The move has increased the number of suppliers and supporting logistics activity to the plant. It is also part of Daimler’s aggressive new model launch programme, which will see ten new models by 2015, as the company aims to retake the top premium brand sales spot from BMW and Audi by 2020 – a plan which the company anticipates will create significant inbound and outbound logistics demand and require further changes to its distribution networks (read more here).
Daimler would not reveal its production targets or capacity for the CLA at Kecskemét but said that the new generation of Mercedes-Benz compact cars and the corresponding growth of the product portfolio to five new models from two had created the need for additional production capacities and hence a second production plant. Daimler has earlier revealed that the production capacity at the Hungary plant reached 100,000 annual units in 2012.
As well as B-Class production at Kecskemét and Rastatt, A-Class production started in the latter plant in July last year and a production of a compact SUV will begin there at the end of the year. Daimler has also reached an agreement for contract manufacturer Valmet to build 25,000 units of the A-Class per year starting in 2013. The company said it would announce details regarding a fifth model at Rastatt at a future date, creating a significant compact car production network between the three locations.
“The decision in favour of Hungary… was the result of a long and thorough selection process,” said a spokesman for Mercedes-Benz Car Operations. “Daimler chose this location because – overall – the high qualitative and quantitative requirements for a successful establishment of a Mercedes-Benz production site are met.”
According to the company, these requirements include the availability and condition of land, road and rail infrastructure, the availability of resources, a supplier footprint, as well as the availability and qualification of human resources.
Daimler has now increased to 25 the number of production material suppliers in Hungary since the start of CLA production, up from 17 since the beginning of B-Class production started there. Six of those are based on site, two in less than 10km distance and a further 17 in other parts of the country. The rest of the suppliers are mainly based in Germany and wider Western and Eastern Europe.
In terms of logistics provision for the handling of supplier material, Daimler is working with five providers: Duvenbeck, Kühne+Nagel, Panopa, Lagermax and Rhenus Logistics.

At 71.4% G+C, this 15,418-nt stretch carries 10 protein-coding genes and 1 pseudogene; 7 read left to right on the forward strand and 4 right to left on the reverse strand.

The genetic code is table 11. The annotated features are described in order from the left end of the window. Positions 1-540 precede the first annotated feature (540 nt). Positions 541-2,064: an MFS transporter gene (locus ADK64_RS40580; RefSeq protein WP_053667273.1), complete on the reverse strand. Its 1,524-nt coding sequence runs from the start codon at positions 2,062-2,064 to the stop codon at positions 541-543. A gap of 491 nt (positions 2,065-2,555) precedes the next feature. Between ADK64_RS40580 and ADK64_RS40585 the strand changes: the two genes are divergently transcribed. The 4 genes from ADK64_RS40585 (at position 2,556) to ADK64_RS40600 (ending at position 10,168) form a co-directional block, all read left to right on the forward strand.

“Our ability to listen very carefully to our clients, paired with our absolute pro-active approach and the advantage of having very flat hierarchies with extremely fast decision processes led to a quick increase of additional customers,” said the company's owner Thomas Duvenbeck.
Duvenbeck has its own 5.000m2 facility, built in time for the start of B-Class in September 2011, which it is now expanding to encompass a total warehouse space of 12,000 square metres for internal suppliers to Mercedes.
“The big diversity we were able to achieve, with an increasing assembly proportion in the contracts, is an especial milestone in this development,” Duvenbeck told Automotive Logistics News.
Kuehne + Nagel has been handling inbound materials from an adjacent facility to the body shop and final assembly line. Tasks involve operating supplier and production storage areas, as well as picking and feeding to the production line using kanban and just-in-sequence systems (read more here).
At a ceremony marking the start of CLA production, Mercedes-Benz’s plant manager, Frank Klein, said that the team at Kecskemét were eager to get the CLA to customers “as perfectly as the B-Class was built”. The plant produced 40,000 of that model in 2012.
The addition of the model means 500 new jobs at the Hungary plant, bringing the total workforce to 3,000.
At the production ceremony, head of Mercedes-Benz Cars and chairman of Daimler’s Board of Management, Dr Dieter Zetsche explained that the CLA was based on the Concept Style Coupe, introduced last year that he said had generated a lot of interest for series production.
Left to right: Dr Dieter Zetsche, chairman of the Daimler Board of Management and head of Mercedes-Benz Cars; Victor Orbán, prime minister of Hungary, and Frank Klein, head of the Mercedes-Benz Kecskemét plant.